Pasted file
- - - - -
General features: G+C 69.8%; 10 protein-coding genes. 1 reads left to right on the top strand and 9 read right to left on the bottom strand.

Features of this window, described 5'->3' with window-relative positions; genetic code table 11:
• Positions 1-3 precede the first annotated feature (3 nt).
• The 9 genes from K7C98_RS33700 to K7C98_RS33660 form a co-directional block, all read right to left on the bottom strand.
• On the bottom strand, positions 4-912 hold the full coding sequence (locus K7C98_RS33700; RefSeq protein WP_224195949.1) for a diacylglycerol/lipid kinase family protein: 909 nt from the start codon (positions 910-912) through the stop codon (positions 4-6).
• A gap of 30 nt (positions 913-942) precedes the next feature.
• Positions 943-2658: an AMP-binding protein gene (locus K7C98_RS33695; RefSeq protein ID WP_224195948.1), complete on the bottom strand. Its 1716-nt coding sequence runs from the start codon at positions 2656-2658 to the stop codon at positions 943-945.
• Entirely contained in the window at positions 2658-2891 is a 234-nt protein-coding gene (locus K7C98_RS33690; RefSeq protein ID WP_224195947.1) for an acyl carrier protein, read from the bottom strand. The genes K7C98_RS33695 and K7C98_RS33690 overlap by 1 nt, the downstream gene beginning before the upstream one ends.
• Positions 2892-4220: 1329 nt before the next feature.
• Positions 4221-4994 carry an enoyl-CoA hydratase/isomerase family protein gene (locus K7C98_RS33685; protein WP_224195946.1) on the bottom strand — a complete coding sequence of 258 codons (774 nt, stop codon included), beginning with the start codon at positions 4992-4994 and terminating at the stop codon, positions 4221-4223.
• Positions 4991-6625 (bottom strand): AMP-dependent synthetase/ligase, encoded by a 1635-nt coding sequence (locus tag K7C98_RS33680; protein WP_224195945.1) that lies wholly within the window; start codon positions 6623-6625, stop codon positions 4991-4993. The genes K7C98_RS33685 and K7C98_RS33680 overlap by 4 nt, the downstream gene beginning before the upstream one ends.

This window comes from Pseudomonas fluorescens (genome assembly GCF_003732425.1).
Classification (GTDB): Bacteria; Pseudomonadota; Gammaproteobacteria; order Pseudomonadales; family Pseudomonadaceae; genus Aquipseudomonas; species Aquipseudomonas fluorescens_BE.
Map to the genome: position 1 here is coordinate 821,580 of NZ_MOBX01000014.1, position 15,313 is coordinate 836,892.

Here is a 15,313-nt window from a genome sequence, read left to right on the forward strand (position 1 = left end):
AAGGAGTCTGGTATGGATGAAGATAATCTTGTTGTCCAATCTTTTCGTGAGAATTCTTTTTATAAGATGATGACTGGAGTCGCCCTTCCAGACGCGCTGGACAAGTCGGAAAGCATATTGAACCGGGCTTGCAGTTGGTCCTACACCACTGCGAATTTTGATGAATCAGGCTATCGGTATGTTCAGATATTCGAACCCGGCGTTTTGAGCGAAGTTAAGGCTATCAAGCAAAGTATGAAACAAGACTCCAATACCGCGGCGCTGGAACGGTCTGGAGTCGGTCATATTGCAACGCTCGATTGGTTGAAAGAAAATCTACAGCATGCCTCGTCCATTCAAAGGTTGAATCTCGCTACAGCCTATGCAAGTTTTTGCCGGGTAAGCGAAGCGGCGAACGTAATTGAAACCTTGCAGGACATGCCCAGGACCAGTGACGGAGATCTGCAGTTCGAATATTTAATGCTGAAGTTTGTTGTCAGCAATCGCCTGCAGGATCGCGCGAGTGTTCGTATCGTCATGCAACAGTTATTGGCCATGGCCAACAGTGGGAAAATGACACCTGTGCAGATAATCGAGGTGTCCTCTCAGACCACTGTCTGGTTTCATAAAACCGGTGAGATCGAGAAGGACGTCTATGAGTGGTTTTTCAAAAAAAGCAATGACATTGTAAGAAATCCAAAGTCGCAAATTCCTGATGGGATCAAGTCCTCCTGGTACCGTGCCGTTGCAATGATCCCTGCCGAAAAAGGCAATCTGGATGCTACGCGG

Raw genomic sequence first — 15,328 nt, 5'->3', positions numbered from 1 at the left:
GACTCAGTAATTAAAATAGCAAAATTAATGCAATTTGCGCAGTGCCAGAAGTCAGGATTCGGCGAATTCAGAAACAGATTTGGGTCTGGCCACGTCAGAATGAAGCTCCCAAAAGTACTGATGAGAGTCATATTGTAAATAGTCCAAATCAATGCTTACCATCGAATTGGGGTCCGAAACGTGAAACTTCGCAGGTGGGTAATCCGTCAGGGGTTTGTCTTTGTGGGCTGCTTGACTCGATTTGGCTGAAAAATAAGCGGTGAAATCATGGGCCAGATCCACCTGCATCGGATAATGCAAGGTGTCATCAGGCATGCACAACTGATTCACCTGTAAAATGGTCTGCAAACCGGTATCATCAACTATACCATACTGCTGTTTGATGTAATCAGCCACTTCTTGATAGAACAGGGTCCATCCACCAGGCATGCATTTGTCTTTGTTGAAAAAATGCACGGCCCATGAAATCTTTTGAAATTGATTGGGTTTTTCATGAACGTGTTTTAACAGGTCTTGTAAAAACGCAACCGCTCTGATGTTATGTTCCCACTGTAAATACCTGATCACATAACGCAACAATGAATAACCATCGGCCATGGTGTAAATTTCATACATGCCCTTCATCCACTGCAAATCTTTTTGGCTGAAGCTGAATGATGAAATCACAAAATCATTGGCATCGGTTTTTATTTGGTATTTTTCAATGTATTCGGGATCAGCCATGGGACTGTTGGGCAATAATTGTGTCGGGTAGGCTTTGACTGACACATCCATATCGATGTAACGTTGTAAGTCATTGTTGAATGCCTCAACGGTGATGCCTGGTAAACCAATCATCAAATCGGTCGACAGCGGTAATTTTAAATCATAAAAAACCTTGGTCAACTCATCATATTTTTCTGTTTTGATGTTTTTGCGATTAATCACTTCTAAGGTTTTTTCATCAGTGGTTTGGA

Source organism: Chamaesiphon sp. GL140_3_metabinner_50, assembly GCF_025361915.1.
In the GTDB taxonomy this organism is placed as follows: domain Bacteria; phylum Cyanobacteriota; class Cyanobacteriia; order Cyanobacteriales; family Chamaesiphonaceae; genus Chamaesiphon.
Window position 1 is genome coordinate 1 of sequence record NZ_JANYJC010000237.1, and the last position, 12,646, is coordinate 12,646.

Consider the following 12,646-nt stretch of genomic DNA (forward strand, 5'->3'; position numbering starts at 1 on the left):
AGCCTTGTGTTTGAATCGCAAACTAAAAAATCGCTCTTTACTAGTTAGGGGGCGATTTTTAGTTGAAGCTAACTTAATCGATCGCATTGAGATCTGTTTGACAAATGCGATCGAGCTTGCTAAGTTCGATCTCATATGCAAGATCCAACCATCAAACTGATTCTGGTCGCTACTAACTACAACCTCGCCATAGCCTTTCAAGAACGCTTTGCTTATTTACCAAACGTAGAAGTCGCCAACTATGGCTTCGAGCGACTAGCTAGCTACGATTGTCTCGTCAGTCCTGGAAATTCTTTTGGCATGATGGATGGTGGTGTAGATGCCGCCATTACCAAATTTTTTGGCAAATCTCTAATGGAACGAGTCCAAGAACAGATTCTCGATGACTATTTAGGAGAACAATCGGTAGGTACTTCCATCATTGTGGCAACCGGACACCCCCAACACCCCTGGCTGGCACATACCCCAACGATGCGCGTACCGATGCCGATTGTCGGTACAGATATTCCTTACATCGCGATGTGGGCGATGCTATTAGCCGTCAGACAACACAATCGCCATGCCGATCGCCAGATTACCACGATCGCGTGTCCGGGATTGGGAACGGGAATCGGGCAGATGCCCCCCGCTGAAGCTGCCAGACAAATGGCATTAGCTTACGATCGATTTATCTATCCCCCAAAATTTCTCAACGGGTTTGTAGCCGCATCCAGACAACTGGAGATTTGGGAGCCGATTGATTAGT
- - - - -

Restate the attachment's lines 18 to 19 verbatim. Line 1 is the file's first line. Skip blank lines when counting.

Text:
GACTCAGTAATTAAAATAGCAAAATTAATGCAATTTGCGCAGTGCCAGAAGTCAGGATTCGGCGAATTCAGAAACAGATTTGGGTCTGGCCACGTCAGAATGAAGCTCCCAAAAGTACTGATGAGAGTCATATTGTAAATAGTCCAAATCAATGCTTACCATCGAATTGGGGTCCGAAACGTGAAACTTCGCAGGTGGGTAATCCGTCAGGGGTTTGTCTTTGTGGGCTGCTTGACTCGATTTGGCTGAAAAATAAGCGGTGAAATCATGGGCCAGATCCACCTGCATCGGATAATGCAAGGTGTCATCAGGCATGCACAACTGATTCACCTGTAAAATGGTCTGCAAACCGGTATCATCAACTATACCATACTGCTGTTTGATGTAATCAGCCACTTCTTGATAGAACAGGGTCCATCCACCAGGCATGCATTTGTCTTTGTTGAAAAAATGCACGGCCCATGAAATCTTTTGAAATTGATTGGGTTTTTCATGAACGTGTTTTAACAGGTCTTGTAAAAACGCAACCGCTCTGATGTTATGTTCCCACTGTAAATACCTGATCACATAACGCAACAATGAATAACCATCGGCCATGGTGTAAATTTCATACATGCCCTTCATCCACTGCAAATCTTTTTGGCTGAAGCTGAATGATGAAATCACAAAATCATTGGCATCGGTTTTTATTTGGTATTTTTCAATGTATTCGGGATCAGCCATGGGACTGTTGGGCAATAATTGTGTCGGGTAGGCTTTGACTGACACATCCATATCGATGTAACGTTGTAAGTCATTGTTGAATGCCTCAACGGTGATGCCTGGTAAACCAATCATCAAATCGGTCGACAGCGGTAATTTTAAATCATAAAAAACCTTGGTCAACTCATCATATTTTTCTGTTTTGATGTTTTTGCGATTAATCACTTCTAAGGTTTTTTCATCAGTGGTTTGGA

Source organism: Chamaesiphon sp. GL140_3_metabinner_50, assembly GCF_025361915.1.